Mom is still in the hospital. She has pneumonia and COPD as well as diabetes and congestive heart failure, and this on top of the cancer and the brain tumour. And she's so sweet still has that twinkle in her eye the most beautiful smile and that wicked sense of humor. It's heartbreaking.
I don't know when she'll get out. I pray she'll get out. Every day I talk to about three different doctors and nurses. Each day we hope she'll get well enough to come home but then her heart rate will set off alarms and bring people running into her room or her blood sugar will be sky high. And the cough, the cough that won't stop and turns her face purple. When she can't breathe it's terrifying, and she's so helpless, and I can't do anything but hold her hand and try to help her calm down and breathe. She's always been such a "good little soldier." I felt so bad for talking her into letting them suction her airway yesterday, because I knew it was going to hurt and frighten her, but they really needed to do it.
Her new caregiver Susan sits by her side all day while I run around doing her errands and organizing things for her before coming in to visit. Today I finally got a geriatric psychiatrist to come in to evaluate her. Her primary doctor has been trying to get her to go to a psychiatrist for her anxiety and OCD for years and years but she just gets offended and says, "I'm not crazy." She doesn't understand psychiatry or therapy. She thinks that having to seek this kind of help is a kind of giving in, admitting to madness. So there's no way I will ever get her to go in to see a psychiatrist, but the one benefit of having her stuck in the hospital is that I can finally get one to come see her. Woo hoo, antidepressants and anti-anxiety meds here we come.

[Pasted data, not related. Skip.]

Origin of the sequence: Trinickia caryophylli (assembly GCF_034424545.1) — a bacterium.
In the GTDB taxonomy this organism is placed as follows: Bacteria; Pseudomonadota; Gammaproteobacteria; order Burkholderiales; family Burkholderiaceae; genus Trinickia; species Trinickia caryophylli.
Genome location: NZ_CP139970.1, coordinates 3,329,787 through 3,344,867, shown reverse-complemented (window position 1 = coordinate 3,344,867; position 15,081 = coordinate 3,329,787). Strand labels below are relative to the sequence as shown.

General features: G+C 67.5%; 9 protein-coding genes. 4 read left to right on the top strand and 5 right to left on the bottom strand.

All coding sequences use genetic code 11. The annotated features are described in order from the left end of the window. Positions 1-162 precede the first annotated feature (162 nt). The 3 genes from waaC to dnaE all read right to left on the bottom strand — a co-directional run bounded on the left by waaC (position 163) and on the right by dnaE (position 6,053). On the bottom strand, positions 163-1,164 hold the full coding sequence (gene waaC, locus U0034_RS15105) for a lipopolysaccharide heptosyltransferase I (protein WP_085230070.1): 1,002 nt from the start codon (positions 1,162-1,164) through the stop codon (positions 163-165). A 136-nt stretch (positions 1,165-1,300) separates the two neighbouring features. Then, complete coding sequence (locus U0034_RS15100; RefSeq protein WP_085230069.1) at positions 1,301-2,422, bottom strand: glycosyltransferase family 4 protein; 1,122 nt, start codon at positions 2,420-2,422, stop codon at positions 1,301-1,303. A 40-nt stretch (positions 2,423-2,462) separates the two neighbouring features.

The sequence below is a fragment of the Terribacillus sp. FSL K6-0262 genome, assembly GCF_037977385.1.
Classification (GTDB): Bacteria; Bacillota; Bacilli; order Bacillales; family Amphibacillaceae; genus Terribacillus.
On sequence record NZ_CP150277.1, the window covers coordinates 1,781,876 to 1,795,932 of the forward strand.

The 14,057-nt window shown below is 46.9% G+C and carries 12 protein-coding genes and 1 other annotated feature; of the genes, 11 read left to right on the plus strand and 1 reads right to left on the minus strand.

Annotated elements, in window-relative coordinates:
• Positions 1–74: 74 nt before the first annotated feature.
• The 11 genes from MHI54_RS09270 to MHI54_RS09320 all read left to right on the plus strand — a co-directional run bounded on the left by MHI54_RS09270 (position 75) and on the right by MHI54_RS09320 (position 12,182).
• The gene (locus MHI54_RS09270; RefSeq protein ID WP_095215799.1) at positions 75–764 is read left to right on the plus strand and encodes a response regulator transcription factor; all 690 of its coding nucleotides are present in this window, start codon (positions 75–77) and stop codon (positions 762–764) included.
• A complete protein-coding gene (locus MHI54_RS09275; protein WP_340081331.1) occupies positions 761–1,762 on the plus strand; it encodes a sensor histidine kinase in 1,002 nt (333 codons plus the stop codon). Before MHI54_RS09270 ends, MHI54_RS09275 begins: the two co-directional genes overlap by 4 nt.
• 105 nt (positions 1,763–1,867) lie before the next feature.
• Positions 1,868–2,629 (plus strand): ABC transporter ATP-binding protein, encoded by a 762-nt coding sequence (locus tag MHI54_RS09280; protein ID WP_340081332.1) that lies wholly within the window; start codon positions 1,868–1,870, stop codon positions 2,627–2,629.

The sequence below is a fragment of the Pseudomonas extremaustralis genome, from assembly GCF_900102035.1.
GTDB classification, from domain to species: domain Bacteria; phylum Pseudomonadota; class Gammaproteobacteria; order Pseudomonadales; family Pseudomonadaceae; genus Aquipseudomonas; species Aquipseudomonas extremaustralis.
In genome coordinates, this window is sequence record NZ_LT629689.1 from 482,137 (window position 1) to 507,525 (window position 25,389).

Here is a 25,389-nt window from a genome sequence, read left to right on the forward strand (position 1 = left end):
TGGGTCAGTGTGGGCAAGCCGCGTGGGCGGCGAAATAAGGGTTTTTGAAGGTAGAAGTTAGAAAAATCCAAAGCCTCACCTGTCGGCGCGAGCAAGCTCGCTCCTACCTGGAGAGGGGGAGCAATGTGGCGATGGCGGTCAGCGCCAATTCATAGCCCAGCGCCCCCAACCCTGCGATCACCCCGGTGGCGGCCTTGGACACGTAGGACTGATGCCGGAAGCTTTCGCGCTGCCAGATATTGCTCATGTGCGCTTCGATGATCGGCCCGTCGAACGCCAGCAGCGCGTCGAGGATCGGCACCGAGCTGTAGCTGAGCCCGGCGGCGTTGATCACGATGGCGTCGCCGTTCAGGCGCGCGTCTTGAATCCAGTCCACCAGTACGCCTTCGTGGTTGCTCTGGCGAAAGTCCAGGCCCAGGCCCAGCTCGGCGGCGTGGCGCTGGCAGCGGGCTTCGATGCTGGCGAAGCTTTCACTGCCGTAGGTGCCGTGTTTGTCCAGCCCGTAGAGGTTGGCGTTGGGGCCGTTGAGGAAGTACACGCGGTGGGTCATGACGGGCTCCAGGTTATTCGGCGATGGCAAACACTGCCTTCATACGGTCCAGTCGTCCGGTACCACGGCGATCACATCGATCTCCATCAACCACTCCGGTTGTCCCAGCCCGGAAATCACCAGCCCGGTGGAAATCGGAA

Now, finally, after years of this stress she is going to get the medication that she needs to help calm her down and relieve her anxiety. And as an added side benefit this will make life easier for all of us. Believe me, it can be exhausting dealing with a Mama who worries herself sick all the time. She literally worries herself sick, and honestly, she worries us sick as well. She tends to perseverate on negative things and constantly focuses on worst case scenarios. All my life we have been on the verge of one crisis or another. First it was the communists, then when The Russians weren't going to somehow infiltrate our government (through Jews using the media) seize our homes, and force us all to live in our closets, (I am not kidding you about this), then anyone that lived in the poorer parts of Los Angeles were going to riot and take our homes by storm. My Father would regularly take all of his guns out of his gun cabinet and clean them in front of me because he had to keep them in good working order for the day when he would need to defend our home with them.